Caribbean Scholars Renew Reparations Call to Compensate for Native Genocide and Enslavement

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Scholars from the Caribbean recently renewed their call for reparations in recompense for hundreds of years of native genocide and enslavement in the region. The calls were made during a recent virtual symposium to honour the life and work of Saint Lucian Nobel Laureate, Sir William Arthur Lewis.

The CARICOM Reparations Commission (CRC) hosted the symposium in collaboration with the Saint Lucia National Reparations Committee and the Nobel Laureates Festival Committee of Saint Lucia, on 15 June. The event included  prominent scholars, economists and public officials who paid tribute to Sir William Arthur Lewis, an economist.

Among the scholars were Professor Mark Figueroa, Honorary Research Fellow, The UWI Museum and Archives, Professor Paget Henry, Professor of Sociology and Africana Studies, Brown University, Professor Aldrie Henry-Lee, Director SALISES, The UWI Mona, and Dr. Michael Witter, retired Senior Lecturer in Economics. Contributions were also made by Dr. Patricia Northover Senior Fellow, SALISES, The UWI Mona and the feature address was given by Sir Hilary Beckles Vice Chancellor of the UWI and Chairman of the CARICOM Reparations Commission.

In his presentation, Dr. Witter explained that reparations were essentially repayment for deprivation of rights, services, cultural assets, and work done under the brutal conditions of slavery which, he said, was a situation of total human exploitation.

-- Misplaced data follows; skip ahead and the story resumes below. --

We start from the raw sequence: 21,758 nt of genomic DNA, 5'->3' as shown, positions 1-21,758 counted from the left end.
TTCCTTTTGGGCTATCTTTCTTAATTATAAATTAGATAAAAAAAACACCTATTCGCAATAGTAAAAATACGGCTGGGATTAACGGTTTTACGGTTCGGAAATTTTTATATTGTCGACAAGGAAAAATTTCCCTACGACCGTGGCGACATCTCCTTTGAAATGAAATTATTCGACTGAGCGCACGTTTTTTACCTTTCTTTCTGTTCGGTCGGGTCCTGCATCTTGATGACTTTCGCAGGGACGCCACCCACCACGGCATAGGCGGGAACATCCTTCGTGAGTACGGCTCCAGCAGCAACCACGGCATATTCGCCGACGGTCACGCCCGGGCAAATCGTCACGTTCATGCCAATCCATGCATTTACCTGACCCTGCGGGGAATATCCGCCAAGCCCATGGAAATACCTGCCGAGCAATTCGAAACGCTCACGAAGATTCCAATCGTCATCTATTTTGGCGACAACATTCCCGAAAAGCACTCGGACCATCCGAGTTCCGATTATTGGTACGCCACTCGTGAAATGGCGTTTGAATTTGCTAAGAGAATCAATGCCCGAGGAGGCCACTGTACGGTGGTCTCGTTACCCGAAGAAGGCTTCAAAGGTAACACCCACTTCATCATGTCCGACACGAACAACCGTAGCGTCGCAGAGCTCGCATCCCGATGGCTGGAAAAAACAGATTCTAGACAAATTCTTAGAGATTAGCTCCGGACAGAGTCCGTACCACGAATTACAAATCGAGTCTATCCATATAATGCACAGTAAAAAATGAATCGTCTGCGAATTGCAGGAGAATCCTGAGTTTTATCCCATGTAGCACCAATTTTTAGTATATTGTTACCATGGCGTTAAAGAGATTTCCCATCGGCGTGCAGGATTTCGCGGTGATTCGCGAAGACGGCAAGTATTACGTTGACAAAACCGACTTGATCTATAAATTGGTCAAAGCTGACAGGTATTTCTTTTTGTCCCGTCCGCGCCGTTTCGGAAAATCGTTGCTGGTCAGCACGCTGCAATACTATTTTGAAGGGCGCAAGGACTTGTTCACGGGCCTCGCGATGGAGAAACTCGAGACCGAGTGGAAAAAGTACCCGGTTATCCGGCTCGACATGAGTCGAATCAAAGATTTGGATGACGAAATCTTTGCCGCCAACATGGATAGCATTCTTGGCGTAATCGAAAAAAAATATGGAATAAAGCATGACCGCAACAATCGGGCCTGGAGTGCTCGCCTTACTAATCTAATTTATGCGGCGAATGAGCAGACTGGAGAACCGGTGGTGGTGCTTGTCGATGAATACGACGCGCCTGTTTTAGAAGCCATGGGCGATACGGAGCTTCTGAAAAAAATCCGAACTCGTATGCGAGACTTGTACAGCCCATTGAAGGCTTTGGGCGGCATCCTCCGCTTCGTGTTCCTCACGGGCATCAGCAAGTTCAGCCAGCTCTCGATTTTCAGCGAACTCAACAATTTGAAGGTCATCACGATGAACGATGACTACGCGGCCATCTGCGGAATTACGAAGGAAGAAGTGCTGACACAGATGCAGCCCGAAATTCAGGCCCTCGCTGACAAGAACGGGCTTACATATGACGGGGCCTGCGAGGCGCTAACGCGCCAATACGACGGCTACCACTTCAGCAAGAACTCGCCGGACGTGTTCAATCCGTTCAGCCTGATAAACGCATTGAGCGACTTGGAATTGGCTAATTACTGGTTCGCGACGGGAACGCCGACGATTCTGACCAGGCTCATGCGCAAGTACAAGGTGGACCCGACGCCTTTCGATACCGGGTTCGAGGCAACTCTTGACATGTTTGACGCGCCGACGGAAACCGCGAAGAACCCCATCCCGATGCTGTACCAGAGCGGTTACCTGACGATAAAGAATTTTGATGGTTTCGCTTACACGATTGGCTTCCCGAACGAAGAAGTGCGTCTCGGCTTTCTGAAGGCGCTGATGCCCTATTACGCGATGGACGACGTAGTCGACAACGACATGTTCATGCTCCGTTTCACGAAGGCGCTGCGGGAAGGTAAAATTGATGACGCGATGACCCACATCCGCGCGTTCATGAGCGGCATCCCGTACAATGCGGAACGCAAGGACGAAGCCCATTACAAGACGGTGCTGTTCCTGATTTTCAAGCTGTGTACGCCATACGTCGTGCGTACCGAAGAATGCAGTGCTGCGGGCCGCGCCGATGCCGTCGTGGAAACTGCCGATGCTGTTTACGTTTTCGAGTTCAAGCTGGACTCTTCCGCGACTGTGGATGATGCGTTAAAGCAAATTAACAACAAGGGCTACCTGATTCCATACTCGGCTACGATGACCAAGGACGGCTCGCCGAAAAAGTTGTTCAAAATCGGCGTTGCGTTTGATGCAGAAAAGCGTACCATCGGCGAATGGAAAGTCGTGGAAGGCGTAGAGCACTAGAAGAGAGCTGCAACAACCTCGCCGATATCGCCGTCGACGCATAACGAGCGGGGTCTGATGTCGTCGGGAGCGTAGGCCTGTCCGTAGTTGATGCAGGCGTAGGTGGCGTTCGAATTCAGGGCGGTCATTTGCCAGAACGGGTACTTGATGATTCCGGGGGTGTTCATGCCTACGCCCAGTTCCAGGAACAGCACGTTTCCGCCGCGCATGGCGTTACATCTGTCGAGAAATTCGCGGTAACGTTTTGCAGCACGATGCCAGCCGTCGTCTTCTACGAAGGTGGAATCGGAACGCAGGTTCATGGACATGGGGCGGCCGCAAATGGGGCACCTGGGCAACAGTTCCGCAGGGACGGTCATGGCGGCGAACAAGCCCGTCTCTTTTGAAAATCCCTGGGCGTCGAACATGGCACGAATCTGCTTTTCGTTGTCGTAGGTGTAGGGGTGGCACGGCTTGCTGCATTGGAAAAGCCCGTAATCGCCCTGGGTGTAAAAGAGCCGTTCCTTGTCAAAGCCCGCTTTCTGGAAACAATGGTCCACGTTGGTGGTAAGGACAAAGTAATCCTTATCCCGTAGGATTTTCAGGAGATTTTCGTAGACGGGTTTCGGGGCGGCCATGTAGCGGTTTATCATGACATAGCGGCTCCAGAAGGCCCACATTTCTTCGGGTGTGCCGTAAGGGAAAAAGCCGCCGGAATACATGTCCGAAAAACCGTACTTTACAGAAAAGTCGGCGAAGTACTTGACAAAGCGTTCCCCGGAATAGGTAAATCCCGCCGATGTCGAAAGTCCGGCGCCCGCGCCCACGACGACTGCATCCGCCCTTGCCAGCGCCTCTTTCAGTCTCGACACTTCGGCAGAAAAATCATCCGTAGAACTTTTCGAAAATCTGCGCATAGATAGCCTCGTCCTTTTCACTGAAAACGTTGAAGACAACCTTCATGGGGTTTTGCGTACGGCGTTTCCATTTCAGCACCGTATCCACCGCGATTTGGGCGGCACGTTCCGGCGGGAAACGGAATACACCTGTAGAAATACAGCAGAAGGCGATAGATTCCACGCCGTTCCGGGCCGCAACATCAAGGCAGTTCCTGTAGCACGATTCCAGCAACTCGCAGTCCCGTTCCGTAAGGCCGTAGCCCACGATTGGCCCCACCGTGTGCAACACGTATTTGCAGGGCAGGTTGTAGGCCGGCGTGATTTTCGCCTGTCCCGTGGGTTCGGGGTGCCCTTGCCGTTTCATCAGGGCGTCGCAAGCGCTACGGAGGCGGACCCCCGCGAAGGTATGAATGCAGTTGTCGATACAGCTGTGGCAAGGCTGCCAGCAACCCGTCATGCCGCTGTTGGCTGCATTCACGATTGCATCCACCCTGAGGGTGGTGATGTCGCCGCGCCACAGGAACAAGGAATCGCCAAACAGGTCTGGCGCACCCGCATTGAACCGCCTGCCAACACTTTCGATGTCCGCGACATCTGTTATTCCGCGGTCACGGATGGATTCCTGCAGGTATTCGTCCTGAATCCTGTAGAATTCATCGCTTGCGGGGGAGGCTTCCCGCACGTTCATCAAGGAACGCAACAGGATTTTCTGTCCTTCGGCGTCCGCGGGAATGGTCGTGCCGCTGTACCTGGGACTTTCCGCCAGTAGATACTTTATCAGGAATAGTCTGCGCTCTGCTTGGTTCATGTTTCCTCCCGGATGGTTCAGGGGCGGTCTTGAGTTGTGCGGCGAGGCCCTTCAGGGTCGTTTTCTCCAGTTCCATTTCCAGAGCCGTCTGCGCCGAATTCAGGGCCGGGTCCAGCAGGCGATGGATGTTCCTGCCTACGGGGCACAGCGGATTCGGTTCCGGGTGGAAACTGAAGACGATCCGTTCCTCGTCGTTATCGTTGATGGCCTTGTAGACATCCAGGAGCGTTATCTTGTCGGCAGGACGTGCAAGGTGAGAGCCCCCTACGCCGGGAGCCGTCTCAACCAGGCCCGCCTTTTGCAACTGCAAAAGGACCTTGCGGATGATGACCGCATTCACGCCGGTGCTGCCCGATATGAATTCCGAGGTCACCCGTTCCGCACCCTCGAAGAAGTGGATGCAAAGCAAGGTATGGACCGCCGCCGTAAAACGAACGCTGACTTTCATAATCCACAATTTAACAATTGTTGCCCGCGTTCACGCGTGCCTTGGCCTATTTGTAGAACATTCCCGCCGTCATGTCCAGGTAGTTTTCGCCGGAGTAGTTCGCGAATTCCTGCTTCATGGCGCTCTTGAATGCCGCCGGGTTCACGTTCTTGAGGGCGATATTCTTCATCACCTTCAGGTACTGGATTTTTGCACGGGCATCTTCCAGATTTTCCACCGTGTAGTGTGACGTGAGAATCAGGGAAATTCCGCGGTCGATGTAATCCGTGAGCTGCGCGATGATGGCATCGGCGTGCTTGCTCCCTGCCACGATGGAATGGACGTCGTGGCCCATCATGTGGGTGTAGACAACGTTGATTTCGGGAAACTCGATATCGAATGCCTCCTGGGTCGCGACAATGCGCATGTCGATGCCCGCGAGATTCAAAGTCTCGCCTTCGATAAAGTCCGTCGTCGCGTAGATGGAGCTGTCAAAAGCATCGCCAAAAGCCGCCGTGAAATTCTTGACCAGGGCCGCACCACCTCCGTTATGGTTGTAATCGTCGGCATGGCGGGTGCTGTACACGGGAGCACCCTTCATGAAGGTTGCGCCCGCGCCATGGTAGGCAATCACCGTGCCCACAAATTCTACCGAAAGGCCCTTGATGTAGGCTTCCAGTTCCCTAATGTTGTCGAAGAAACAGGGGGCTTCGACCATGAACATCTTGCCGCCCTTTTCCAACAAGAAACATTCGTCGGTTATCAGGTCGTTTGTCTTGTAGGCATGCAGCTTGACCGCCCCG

According to him, reparations were really necessary to address the social damage, the health problems, the abuse of culture, displacement of indigenous people and forced migration caused by slavery.

Dr. Witter called for more inclusivity in Caribbean economies and pointed out that “one of the challenges that comes out of the reparations movement is: what are the appropriate forms of labour regimes that would tap into the Caribbean peoples productivity and provide better returns for them in a relative sense vis-à-vis capital and property?” This, he felt, was key to promoting inclusiveness.  

He concluded that “there are two tracks we are suggesting – compensation for past exploitation. That should go to labour as capital whether it’s social, cultural, or financial. But we need to also work on the piece of the share of labour – of non-labour income for labourers in the future because this will be the basis for an inclusive society.”

In underscoring the importance of the call for reparations, Prof. Figueroa said Lewis’s abiding passion was with the struggle for racial justice.  He also noted that Lewis’ work centred on the creation of the sociocultural and economic basis for the creation of an economy, which had in it’s main focus, the betterment of the majority of its peoples.

“He was a Caribbean patriot and in his own words spent all his adult life in black power movements, but he was reluctant to engage in partisan advocacy.” Lewis, he said, “had a view on the debt that the British owed the Caribbean and as to what the countries of the developed world ought to do to assist the most vulnerable.”